Spain given three weeks to change 'land-grab' law
15 December 2005, BRUSSELS — The European Commission has given Spain three weeks to change the controversial 'land-grab' law or it will face legal action in the European Court of Justice.
15 December 2005
BRUSSELS — The European Commission has given Spain three weeks to change the controversial 'land-grab' law or it will face legal action in the European Court of Justice.
The move follows a resounding vote against the law by the European Parliament on Tuesday.
MEPs voted by 550-45 in support of a damning report on the controversial law.
It will not mean Spain has to repeal the law, but it added weight to legal action by the EC, which has demanded the law must be modified.
The report by MEPs followed complaints from more than 15,000 property owners, mostly British, German, Belgian and French expats, about the Urban Planning Regulatory Law (LRAU), which has been in force since 1994.
Under the law, property developers can not only effectively expropriate part of a homeowners land or home but charge them for doing so.
Last year, a highly-critical report by MEPs condemned what it called the "surreal" land-grab law.
The Petitions Committee of the European Parliament found: "The application of the law has brought a grave violation of the basic rights of many thousands of European Union citizens in numerous well-documented cases."
The report said the law, introduced in the province of Valencia and copied in other parts of Spain, has allowed developers to rob thousands of house-holders across Spain – both expats and Spaniards alike - of their properties.
The law allows land to be confiscated in order to "urbanise" rural areas by adding infrastructure like roads, lighting, water pipes and sewerage.
Threats have, on occasions, accompanied orders to hand over land, whose status is changed by town halls which lift building restrictions by reclassifying rural land as urban.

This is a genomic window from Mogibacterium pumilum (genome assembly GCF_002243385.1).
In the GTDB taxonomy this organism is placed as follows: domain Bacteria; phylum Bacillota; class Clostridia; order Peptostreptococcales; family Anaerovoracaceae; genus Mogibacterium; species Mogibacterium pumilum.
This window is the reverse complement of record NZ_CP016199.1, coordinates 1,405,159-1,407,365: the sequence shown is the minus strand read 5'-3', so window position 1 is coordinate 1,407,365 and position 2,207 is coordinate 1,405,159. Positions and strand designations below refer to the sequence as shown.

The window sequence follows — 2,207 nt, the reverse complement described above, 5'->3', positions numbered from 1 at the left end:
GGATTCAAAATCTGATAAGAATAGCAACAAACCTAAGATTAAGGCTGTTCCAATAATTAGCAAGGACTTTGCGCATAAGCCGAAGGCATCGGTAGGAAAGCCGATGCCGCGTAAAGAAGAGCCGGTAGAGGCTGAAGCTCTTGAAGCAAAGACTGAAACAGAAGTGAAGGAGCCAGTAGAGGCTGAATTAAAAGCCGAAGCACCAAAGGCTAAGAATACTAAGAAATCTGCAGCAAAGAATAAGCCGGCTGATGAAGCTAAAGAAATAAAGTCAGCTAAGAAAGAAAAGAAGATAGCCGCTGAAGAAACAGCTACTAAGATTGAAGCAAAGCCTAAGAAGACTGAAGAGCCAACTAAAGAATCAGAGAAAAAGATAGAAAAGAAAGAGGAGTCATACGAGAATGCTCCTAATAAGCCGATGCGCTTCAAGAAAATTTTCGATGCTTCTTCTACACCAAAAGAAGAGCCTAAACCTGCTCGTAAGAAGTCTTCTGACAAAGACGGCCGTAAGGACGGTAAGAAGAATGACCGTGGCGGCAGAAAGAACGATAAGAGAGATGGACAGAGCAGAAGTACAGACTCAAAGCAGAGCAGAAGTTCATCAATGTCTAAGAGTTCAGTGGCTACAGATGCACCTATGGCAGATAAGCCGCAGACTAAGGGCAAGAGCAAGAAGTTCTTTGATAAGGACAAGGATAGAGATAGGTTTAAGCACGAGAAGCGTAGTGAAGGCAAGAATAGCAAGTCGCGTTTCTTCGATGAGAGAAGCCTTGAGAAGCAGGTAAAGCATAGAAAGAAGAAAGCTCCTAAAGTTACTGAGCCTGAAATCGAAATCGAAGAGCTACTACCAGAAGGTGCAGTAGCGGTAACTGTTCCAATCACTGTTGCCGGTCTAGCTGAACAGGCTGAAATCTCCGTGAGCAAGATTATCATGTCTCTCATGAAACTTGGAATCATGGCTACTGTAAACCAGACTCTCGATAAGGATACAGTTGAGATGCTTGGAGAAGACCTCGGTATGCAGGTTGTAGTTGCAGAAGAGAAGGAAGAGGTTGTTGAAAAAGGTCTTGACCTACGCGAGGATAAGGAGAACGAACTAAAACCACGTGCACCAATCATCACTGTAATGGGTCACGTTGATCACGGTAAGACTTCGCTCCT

A campaign group, Abusos-Urbanisticos-No (No to Urban Abuses) is fighting the regional government in Valencia in eastern Spain, which first introduced the law.
Charles Svoboda, president of the group, said: "This is the beginning of the end of this law."
The campaign has spread as other regional authorities have introduced versions of the same legislation.
The highly-critical report by a group of MEPs to the European Parliament committee attacked "serious abuses" committed under the terms of what it called this "surreal" law.
It also condemned the way developers bribe town hall officials and siphon money into offshore banking havens.
The EC has launched legal action against Spain for contravening citizens' property rights by not compensating them if their homes or land are confiscated or with regard to public contracts.
There are also cases pending at the European Court of Human Rights, brought by individuals who claim their property rights have been denied.
[Copyright EFE with Expatica]
Subject: Spanish news